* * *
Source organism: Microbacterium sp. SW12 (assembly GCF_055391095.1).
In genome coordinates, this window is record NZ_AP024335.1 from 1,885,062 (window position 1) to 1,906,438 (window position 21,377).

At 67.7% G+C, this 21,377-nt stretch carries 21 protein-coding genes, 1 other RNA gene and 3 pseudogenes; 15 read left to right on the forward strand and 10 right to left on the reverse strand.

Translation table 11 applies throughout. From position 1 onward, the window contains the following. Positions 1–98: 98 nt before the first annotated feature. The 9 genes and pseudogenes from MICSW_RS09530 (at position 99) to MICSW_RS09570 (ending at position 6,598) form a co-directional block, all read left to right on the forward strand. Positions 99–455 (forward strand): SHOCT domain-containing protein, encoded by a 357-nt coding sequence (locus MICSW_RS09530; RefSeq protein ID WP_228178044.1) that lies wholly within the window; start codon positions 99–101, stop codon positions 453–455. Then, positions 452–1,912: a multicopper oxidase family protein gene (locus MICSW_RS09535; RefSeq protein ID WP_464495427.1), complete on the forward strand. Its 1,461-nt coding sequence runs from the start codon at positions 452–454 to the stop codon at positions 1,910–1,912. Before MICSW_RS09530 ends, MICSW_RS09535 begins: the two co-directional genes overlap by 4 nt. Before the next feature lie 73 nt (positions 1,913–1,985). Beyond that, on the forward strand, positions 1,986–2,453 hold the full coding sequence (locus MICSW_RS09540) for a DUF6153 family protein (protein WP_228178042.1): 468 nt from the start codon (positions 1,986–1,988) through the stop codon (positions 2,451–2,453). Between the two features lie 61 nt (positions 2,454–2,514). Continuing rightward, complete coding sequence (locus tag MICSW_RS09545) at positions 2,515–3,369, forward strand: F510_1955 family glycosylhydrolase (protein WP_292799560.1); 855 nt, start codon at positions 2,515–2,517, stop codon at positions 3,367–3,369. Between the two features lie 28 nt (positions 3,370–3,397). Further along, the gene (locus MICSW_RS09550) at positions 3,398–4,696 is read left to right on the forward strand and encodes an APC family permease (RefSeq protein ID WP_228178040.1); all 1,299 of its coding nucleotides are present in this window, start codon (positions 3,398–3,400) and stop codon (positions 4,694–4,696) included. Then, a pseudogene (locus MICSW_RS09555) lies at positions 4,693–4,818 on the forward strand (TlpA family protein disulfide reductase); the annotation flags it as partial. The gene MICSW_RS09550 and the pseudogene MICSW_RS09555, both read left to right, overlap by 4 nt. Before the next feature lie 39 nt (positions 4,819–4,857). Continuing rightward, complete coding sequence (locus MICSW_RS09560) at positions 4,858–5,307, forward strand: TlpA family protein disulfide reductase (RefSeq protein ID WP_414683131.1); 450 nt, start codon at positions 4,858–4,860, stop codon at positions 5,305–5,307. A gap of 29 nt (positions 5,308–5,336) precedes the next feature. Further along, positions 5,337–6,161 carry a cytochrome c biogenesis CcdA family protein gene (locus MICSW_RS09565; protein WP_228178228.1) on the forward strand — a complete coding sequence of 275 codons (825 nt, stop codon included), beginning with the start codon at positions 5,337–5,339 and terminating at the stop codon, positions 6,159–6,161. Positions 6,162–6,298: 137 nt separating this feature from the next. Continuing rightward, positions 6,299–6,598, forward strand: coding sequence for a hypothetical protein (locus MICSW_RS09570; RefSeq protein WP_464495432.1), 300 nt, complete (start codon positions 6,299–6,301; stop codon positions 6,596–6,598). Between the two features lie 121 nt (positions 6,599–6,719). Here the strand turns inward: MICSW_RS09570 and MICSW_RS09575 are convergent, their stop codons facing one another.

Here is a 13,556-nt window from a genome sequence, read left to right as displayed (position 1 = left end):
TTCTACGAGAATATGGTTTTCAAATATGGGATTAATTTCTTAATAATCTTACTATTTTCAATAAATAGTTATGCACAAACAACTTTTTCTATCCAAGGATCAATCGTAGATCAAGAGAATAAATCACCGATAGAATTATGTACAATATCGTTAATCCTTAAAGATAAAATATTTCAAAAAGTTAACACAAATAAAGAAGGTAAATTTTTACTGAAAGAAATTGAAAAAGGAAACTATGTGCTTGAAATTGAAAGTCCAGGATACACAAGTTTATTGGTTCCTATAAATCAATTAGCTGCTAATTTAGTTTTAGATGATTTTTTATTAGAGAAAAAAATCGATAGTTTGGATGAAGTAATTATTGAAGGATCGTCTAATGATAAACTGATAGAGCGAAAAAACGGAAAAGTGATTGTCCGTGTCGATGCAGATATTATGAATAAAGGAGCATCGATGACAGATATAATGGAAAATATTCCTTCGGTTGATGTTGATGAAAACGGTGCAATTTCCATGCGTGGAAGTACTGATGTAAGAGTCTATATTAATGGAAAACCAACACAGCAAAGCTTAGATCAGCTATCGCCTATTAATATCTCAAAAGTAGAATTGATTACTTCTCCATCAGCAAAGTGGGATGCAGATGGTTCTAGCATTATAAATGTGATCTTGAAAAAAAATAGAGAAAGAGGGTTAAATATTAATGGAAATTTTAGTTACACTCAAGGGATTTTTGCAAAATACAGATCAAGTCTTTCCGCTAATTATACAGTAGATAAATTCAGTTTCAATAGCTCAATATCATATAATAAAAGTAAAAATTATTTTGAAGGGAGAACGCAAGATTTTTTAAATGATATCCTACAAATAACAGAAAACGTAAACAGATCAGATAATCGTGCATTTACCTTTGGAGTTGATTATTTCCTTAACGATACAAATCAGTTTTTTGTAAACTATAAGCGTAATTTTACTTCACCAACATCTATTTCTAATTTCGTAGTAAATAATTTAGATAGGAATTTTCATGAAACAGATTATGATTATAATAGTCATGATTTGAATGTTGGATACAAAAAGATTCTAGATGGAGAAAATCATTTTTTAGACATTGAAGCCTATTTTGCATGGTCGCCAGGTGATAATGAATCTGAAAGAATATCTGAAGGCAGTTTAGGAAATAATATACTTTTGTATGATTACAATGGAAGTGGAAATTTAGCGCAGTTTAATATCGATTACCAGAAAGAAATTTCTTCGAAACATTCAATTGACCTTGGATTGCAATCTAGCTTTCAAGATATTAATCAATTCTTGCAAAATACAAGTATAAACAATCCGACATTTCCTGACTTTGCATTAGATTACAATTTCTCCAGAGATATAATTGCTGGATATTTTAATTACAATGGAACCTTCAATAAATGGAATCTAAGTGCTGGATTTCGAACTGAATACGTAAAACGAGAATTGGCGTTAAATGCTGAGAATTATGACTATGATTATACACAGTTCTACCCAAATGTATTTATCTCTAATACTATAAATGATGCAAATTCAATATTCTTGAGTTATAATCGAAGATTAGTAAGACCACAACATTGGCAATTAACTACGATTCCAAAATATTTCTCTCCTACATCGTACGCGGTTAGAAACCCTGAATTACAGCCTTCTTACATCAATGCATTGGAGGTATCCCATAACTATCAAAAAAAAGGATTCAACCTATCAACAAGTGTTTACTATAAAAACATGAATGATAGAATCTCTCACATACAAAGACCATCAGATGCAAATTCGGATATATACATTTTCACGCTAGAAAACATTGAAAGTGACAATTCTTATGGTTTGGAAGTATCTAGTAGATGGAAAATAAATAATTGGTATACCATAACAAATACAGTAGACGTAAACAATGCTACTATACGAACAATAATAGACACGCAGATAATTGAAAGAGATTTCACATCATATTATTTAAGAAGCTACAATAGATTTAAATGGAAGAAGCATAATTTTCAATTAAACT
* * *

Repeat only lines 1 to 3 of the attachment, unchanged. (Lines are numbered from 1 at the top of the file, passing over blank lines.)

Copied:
Source organism: Microbacterium sp. SW12 (assembly GCF_055391095.1).
In genome coordinates, this window is record NZ_AP024335.1 from 1,885,062 (window position 1) to 1,906,438 (window position 21,377).

At 67.7% G+C, this 21,377-nt stretch carries 21 protein-coding genes, 1 other RNA gene and 3 pseudogenes; 15 read left to right on the forward strand and 10 right to left on the reverse strand.